we are a little late according to this article but better late than never….
Squash Bug Control
Weather conditions appear to be very important in the severity of squash bug problems. Warm temperatures during the growing season allow most of the second generation nymphs to successfully reach the adult stage. Mild winter temperatures allow the overwintering adult bugs to survive from season to season. Early stage squash bugs at egg hatch.
In small plantings, hand-picking can be very effective. Attention should be given to the eggs which are easily detected in garden surveys and can be crushed when detected. Egg surveys should be done at least once a week during June when egg laying is likely to begin.
Since squash bugs often seek shelter around the base of plants, this area should be cleared of debris. Mulches often provide protective cover for squash bugs and damage can be worse on plants that are mulched compared to those grown over bare soil. The area around the base of the plant is also a site where insecticide applications should be concentrated. Diatomaceous earth/pyrethrins applications around the base of the plant can be an effective method to control squash bug and is a treatment allowed in Certified Organic vegetable production.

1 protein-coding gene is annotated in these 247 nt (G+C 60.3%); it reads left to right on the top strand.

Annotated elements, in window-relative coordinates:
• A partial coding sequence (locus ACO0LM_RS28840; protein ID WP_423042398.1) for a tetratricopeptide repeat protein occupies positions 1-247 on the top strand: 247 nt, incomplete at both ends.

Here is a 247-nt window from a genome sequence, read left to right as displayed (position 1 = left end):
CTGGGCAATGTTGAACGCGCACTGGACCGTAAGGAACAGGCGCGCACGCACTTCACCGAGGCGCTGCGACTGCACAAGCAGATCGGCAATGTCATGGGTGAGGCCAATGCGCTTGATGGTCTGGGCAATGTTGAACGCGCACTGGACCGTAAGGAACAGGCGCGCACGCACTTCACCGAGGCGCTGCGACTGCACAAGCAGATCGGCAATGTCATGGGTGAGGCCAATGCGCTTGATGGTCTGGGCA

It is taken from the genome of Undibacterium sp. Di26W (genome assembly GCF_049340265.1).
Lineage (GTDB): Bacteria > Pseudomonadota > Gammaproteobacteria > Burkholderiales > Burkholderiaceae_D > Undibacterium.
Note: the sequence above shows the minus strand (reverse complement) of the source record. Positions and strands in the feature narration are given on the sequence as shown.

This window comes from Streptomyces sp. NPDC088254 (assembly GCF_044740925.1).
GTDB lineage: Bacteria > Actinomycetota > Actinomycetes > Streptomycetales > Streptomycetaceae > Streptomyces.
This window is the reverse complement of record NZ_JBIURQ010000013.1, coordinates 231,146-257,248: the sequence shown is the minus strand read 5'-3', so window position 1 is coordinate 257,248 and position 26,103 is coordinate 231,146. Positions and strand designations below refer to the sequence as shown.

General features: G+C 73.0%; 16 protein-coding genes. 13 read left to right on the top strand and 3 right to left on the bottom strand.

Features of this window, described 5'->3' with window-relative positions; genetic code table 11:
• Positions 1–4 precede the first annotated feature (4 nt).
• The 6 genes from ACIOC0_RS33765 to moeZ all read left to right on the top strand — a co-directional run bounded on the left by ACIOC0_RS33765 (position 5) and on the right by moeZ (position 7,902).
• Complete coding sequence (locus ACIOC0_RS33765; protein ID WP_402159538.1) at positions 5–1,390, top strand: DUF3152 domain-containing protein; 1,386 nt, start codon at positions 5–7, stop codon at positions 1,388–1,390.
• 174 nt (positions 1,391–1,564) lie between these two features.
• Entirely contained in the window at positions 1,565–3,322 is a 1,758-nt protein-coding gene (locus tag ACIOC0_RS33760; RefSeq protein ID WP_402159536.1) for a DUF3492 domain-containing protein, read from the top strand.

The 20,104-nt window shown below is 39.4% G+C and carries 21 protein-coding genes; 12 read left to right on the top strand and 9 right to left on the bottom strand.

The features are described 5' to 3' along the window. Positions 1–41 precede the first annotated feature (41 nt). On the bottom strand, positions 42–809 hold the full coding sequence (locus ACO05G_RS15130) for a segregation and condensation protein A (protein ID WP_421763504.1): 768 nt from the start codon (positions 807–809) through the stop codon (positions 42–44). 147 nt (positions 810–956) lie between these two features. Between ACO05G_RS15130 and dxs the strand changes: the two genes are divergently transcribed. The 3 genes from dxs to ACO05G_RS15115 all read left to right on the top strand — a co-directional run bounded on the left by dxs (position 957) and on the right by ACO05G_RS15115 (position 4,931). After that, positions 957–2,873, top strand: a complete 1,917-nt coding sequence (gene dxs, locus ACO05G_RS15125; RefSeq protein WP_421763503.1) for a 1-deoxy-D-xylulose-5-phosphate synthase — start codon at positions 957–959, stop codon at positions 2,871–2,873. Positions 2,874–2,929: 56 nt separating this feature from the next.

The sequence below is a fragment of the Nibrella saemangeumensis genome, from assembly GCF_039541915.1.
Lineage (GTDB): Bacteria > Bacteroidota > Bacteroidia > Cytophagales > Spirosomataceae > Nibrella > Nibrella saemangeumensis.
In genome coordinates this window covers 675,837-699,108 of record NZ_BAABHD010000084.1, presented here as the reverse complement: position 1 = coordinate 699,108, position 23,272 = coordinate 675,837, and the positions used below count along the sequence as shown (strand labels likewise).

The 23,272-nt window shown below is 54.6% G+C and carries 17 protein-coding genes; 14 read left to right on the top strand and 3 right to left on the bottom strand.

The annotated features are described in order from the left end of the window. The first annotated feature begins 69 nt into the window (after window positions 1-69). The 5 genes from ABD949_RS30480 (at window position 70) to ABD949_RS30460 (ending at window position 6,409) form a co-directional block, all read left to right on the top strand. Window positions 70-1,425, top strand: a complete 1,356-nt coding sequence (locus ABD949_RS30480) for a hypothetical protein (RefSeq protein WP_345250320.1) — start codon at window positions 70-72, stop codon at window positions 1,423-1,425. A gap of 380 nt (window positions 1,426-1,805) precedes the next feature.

A few other insecticides, including those with esfenvalerate, permethrin, or carbaryl as the active ingredient, can also control squash bug. It is recommended that these treatments be applied early in the season. A first application should be made when eggs are first detected (i.e., June) followed by a second application a week or two later to provide excellent early season control on young plants. This early season management approach has several further advantages. For one, applications are made well before harvest, allowing insecticide residues to greatly degrade and diminish. Also, it reduces early population growth numbers that are available to lay eggs during the second generation later in the season.